The theme for this year’s Unfold is The New Standard in Hospitality. Specifically: how have changing guest expectations and revolutions in technology redefined what ‘normal’ is in our industry? 

Wow, that’s a great question. (Thanks!) It’s a theme we’ll explore in full in Amsterdam on April 4th, but it’s so meaty that it’s worthing chewing over ahead of time.  

To start with, we’d like to tackle this question from the viewpoint of revenue management. To do so, we’ve called upon one of the best in the business. Meet Thibault Catala, Founder of Catala Consulting, a boutique consulting firm that specializes in strategy, distribution and revenue management for asset management firms, family offices and boutique hotels.  

He’s also the Co-Founder of Vertell Asset Management and COO of a new, Mews-powered lifestyle brand, Faern Resorts, a collection of lifestyle hotels resorts nestled in the Swiss Alps where every moment is a celebration.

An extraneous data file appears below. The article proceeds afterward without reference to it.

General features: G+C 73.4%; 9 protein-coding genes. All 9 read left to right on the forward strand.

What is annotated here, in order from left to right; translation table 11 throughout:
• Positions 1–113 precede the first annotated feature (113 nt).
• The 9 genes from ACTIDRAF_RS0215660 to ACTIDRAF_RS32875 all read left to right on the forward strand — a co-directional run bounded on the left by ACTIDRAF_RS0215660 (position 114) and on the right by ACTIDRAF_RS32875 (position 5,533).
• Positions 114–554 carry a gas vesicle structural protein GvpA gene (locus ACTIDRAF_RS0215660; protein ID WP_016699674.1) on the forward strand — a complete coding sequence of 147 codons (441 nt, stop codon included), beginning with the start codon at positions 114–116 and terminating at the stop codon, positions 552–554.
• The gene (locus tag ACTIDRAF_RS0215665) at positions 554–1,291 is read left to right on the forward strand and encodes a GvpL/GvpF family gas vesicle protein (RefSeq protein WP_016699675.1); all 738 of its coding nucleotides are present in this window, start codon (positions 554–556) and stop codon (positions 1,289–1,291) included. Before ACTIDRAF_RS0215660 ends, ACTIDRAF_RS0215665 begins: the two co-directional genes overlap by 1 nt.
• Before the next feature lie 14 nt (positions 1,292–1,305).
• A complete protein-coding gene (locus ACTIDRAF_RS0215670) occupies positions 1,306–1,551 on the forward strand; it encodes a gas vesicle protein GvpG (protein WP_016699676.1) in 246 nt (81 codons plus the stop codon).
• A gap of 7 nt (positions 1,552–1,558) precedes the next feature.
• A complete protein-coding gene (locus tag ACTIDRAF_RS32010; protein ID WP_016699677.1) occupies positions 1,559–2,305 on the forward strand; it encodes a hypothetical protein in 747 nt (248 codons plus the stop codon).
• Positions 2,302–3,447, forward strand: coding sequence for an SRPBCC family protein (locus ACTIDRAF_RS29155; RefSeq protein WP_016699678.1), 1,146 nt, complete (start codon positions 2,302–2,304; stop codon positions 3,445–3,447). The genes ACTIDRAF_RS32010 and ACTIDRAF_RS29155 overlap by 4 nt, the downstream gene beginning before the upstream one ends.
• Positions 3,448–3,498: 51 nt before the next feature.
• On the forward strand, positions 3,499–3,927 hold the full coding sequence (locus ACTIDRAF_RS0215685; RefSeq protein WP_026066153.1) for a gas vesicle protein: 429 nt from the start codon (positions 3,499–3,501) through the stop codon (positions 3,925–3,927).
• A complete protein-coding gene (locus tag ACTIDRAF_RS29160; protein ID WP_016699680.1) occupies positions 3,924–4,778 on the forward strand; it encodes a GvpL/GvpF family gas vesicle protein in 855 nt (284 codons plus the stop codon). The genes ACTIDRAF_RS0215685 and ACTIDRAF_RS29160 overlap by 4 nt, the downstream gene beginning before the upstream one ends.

Now you have Thibault’s credentials, let’s hit him with some tricky questions. 


What’s so special about the hospitality industry? 

As an entrepreneur, I am particularly interested in creating value in the hospitality industry by leveraging technology and innovation. I started my career in hotel revenue management, with a focus on pricing, distribution and technology, and I have worked for several leading firms in these sectors, including Four Seasons Hotels & Resorts in Asia and InterContinental Hotels Group in Europe. 

I have a strong love for the hospitality industry because of the unique blend of business and people skills required to succeed in this sector. I enjoy the challenge of finding creative and effective solutions for my clients, investors and colleagues, and the satisfaction that comes from seeing a successful project come to fruition – such as the latest Faern brand! Additionally, I am drawn to the dynamic and constantly evolving nature of the hospitality industry, which allows for opportunities for growth and development both professionally and personally.


What do you think the new standard in hospitality is?